HC Deb 04 July 1848 vol 100 cc110-26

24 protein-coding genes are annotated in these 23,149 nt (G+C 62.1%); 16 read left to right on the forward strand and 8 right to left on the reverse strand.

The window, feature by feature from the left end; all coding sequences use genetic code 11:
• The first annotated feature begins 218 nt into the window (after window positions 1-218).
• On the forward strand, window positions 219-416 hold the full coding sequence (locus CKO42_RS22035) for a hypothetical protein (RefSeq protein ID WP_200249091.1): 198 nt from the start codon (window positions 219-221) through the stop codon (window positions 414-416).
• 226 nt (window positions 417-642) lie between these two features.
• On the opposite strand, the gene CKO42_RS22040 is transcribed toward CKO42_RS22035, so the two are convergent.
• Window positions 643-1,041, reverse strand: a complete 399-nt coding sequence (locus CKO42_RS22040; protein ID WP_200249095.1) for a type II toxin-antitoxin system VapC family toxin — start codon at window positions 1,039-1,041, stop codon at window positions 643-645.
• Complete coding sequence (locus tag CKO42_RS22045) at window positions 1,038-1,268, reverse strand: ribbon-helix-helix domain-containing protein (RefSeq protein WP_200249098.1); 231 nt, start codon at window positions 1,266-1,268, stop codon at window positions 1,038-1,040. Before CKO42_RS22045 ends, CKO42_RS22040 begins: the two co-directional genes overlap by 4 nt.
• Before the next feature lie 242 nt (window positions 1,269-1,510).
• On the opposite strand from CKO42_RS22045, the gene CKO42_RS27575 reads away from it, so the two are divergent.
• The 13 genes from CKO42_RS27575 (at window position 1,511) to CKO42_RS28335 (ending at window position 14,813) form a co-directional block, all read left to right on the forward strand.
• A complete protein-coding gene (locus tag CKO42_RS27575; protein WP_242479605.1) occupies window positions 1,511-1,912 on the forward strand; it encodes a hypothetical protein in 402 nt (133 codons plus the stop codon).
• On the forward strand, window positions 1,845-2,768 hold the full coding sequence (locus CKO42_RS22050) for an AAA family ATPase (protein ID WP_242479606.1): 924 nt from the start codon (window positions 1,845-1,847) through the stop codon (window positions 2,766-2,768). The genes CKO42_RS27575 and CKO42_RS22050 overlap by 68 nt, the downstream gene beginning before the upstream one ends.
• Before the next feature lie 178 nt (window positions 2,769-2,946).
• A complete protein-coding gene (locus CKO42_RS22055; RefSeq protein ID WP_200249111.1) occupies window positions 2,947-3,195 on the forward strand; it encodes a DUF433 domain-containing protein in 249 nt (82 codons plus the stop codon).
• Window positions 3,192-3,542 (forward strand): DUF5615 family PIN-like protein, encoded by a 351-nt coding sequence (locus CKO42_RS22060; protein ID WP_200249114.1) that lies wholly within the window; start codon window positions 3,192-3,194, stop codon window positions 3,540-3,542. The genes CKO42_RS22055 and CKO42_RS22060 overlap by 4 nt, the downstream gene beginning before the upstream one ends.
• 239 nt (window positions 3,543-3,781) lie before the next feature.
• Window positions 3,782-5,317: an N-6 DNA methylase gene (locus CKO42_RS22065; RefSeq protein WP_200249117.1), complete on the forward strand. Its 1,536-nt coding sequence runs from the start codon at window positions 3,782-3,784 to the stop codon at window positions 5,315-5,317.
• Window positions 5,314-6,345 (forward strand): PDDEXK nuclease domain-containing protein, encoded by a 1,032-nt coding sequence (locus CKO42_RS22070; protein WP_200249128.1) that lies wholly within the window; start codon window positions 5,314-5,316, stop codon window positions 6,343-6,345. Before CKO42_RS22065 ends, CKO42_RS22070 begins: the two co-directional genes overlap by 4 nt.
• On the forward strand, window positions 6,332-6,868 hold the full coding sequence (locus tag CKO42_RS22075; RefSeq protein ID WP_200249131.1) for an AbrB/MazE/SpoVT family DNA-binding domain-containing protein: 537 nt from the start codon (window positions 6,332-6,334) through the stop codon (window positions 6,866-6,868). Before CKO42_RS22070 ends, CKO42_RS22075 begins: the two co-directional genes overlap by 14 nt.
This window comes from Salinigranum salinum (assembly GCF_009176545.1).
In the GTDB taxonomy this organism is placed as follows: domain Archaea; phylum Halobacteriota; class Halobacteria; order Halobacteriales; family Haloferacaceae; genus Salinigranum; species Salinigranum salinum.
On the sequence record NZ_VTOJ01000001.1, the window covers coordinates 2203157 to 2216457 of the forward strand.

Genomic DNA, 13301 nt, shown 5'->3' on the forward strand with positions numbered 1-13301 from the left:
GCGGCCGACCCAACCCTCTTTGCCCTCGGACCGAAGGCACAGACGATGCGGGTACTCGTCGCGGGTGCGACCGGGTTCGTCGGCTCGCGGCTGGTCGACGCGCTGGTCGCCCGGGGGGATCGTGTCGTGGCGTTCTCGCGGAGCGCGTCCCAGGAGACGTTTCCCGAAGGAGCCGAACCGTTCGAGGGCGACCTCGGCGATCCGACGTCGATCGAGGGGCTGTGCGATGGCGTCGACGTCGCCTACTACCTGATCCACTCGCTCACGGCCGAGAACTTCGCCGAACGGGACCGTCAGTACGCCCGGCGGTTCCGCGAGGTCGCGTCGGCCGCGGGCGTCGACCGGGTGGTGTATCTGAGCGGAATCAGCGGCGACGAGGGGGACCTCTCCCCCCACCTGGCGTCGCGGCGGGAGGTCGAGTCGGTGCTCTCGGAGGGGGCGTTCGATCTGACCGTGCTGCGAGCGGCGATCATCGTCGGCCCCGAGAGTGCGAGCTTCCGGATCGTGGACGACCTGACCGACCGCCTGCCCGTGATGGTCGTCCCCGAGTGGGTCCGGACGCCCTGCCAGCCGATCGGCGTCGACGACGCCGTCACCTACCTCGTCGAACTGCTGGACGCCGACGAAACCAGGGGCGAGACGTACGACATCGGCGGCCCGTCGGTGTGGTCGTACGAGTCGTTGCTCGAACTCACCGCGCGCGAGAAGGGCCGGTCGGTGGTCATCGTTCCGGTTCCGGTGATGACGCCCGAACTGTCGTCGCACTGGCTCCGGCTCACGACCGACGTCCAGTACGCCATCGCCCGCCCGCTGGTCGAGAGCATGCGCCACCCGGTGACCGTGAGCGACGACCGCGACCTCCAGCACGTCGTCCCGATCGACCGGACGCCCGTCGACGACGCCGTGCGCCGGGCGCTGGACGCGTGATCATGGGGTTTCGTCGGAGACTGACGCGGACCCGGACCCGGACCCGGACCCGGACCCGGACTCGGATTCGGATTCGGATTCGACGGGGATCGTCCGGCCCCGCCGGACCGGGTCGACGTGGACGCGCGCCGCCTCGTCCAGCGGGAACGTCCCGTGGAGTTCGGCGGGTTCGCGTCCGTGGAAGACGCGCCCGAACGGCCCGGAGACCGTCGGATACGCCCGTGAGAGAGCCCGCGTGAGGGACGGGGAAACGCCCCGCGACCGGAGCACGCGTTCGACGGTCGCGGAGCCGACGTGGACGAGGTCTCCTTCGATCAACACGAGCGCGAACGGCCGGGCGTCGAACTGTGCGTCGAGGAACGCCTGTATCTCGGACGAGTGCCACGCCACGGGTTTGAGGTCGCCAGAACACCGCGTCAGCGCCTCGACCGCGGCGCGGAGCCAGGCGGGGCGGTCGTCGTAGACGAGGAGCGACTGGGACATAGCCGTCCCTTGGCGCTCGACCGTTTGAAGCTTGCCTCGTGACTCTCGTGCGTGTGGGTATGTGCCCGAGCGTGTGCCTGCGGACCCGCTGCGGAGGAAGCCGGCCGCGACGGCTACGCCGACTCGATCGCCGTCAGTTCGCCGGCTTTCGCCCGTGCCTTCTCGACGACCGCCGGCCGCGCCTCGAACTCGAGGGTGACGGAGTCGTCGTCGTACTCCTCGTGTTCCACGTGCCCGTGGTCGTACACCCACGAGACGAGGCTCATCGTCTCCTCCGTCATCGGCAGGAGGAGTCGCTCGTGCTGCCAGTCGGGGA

rose to ask for leave to bring in a Bill to repeal the Railway Commission Act. He said it had been asserted by more than one of the present Ministers that the House of Commons were entirely to blame for all the extravagances of the Government. He, therefore, thought it was time for the House of Commons to redeem their character in some respect from such a charge, and to exercise, for the future, a greater degree of vigilance than hitherto. He was not, however, prepared to admit the charge to the extent to which it had been made. He did not deny that suggestions might have been made by private Members of the House, which proved very valuable to the Government; but he did not think that all the extravagances of the Government were to he charged fairly upon the House, and the case he was about to open was one of them. It might be said that the previous organisation of the department which was authorised to exercise a supervision of the railways was not satisfactory either to the companies or to the Government, and that hon. Members did recommend some changes in the system; but it could not be asserted fairly that such recommendation was chargeable with the extravagances which had taken place in consequence of the suggestion. And, in any case, supposing the experiment to have been a right one, he now had, after two years' trial of its working, to submit to the House that any benefit which might be derivable from it was not such as to bear any proportion to the expenditure incurred by it. It was necessary that he should call attention briefly to the different boards under which the management of railways had been conducted, under the superintendence of the Government, as authorised by the sanction of Parliament. The original institution of a check upon railways was that invested in the Board of Trade. That existed from 1842 to August, 1844; and, during all that period, the annual charge which the public had to pay was only 1,370l. When the railway interest afterwards increased, it was found necessary to add some power to the authority vested in the Board of Trade, and a department was set aside exclusively for it. Yet, although the business of that department was very considerable, the charge to the public was no more than 3,202l. That office lasted to the end of 1846, when the Board to which he was now about to call attention was authorised by a Bill that was brought in at the very end of the Session. On the occasion upon which he had previously called attention to the subject, the Chancellor of the Exchequer, in answering him, said that the Bill had been unanimously passed by the House. But he thought the right hon. Gentleman had not had a very clear recollection of the facts when he stated that the measure had the full and entire approbation of the House of Commons—that it had met with no opposition, and had been cordially supported by all parties. In the first place, it should be observed that the debate was commenced upon the 20th of August—that a great number of hon. Members had then left town—and that the greater number of those who took any part in the debate objected to the Bill. And, in fact, although a division did not take place, there were only 66 Members present when the Bill was agreed to. It received the Royal assent on the 28th August; so that, considering the few Members to whoso decision it was submitted, the period of the Session at which it was introduced, and the rapidity with which it was passed, he thought there could have been no great degree either of attention or discretion exhibited towards it. And when he now asked them to repeal such a measure, he was not chargeable with attempting to subvert a deliberate decision of the House of Commons. Well, from the year 1842 to 1844, the expenses, as he had before stated, of the supervision of railways had been 1,370l. a year. From 1844 to 1846, they were 3,302l; but when the estimates referring to that item were laid before the House in the present Session, to the great surprise of many hon. Members, and certainly to his astonishment, for he was not aware of the existence of the Commission until after it had been established, the amount was no less than 17,000l. He had stated, when he had before addressed the House upon the subject, that that sum was for a year and a quarter. The Chancellor of the Exchequer corrected him, and said that it was for a year and five months. But the right hon. Gentleman was in error in that statement; for, upon looking to the dates, he (Mr. Bankes) found that the Railway Commissioners did not enter upon their duties until the 9th of November, 1846, and consequently, to the beginning of January in the present year, was only a year and two months. The Commission did not begin their business until the 9th of November, 1846; and in the estimate for the present year, he found no less than 13,522l. 10s. charged as their expenses for the year. Some reduction would be made in this sum, as the noble Lord did not, as he understood, intend to fill up the office of President of the Board. [Lord JOHN RUSSELL: I did not say that I should not fill up the office, but that I should not ask for any salary for the office this year.] At all events there was to be a diminution in the estimates, by the amount of the Chief Commissioner's salary. He did not desire to occupy the time of House for any lengthened period, because the matter had been already very fully discussed when before the House on his Motion some six weeks ago. On that occa- sion the previous question was moved as an amendment, and be had a right therefore to say that his Motion had been evaded. He considered that under these circumstances he was justified in bringing the subject again before the House in another shape; and he thought that he might refer to it as being particularly deserving of notice at the present moment as a question of economy. It had been said that very little progress had been made with the public business during the present Session. However true the charge might be, he did not think that any of the blame could be attached to his side of the House. They had throughout the Session paid as much attention as they possibly could to the interests of the public; and in proof of the success of their efforts in this respect, he need only mention that they had saved the country from a five per cent income-tax, and had obliged the Government to revise and reduce the estimates. He would now call upon the House, in addition, to get rid of the unnecessary expense of this Railway Commission, which had been tried originally as an experiment; and he would admit that the experiment was a very proper one to have made, but which had, he contended, failed in effecting any public good. As the result of their labours, they could, he admitted, show a book of some 200 or 300 pages; but if that report had been confined to ten or a dozen pages, he thought that it would be much more generally read, and much more useful. As a general rule, he believed, it would be found that the number of readers of such reports were in an inverse proportion to the bulk of the volumes; and in the present instance he could not but regret that a large expense had been gone to for printing so very valueless a compilation. One of the grounds on which the right hon. Gentleman had got rid of his former Motion was, that a report was coming up; and now that it had come, he could defy the right hon. Gentleman to point out a single passage in it that told against his (Mr. Bankes's) views. Under the heading "Railway Legislation." in the report, he found the following:— The present board of Commissioners of Railways was instituted under an Act which was passed at the end of the Session of 1846, in compliance with the recommendations of Committees of both Houses of Parliament. By this Act the powers which had been previously exercised by the Railway Department of the Board of Trade were transferred to the Commissioners, and additional powers of inquiry were given in ease of re- ferences made to them by the Crown, or by either House of Parliament. It was recommended by the Committees, and it was also announced to be the intention of Government, that additional powers beyond those which had been possessed by their predecessors, should in the following Session be given to the Commissioners, with a view to the more effectual supervision of the railway system of the country, and for the purpose of assisting the two Houses of Parliament in disposing of that large portion of their business which relates to railways. It accordingly became the duty of the Commissioners, in connection with the Government, to prepare a measure on this subject, which was introduced into the House of Commons early in the Session of 1847. The pressure of other public business, however, was such as to prevent the subject being taken into consideration until a period of the Session had arrived when it was obviously impossible that the Bill could become law. It was consequently withdrawn, and it was at the same time announced that another Bill on the same subject would he submitted to the Legislature in the present Session. Now, with respect to the first sentence, he would say that he believed the Committee never had any intention of countenancing so extravagant an outlay of the public money as the Government had introduced; and there was nothing to be found in their report that could justify the formation of such a board as had been established. As to the remainder of the paragraph, he thought that it was a very incorrect version of what had occurred. It was not in consequence of the late period of the Session, but it was on account of the imperfect nature of the Bill itself that the measure did not pass. There had been an universal dissent to the Bill on the part of the country, on the part of the landowners, and on the part of the railway interests, and that alone was the cause of its not having been passed. Since then nothing had been done, and, as far as the House had the means of judging, there was no intention on the part of Government to offer any other measure for their consideration. Under these circumstances, he felt that he was justified in calling on the Government to make out their case. They had before them a charge four times as great as that for which the same duties had been formerly performed, as well as they were performed at present, and it was for the Government to show what good had resulted from the appointment of this Commission to justify Parliament in voting this money. As to the repeal of this Act, he begged to say that he was not one of those who thought that railways should be left without supervision. Very far from it; but he thought that there was nothing in this Act which provided for an efficient supervision at all. He would be most happy to see all the necessary power vested in the Board of Trade; and instead of those Commissioners and lawyers he would wish to see scientific men and properly qualified engineers appointed, who would obtain the confidence of the public. Such an alteration would be attended with great advantages, besides securing a large reduction of expenditure. If the management of the Commissioners had been efficient, he might not have grudged the expenditure; but as he considered that it had been injurious instead of beneficial, he hoped that the House would give him leave to bring in a Bill to repeal the Railway Commission Act.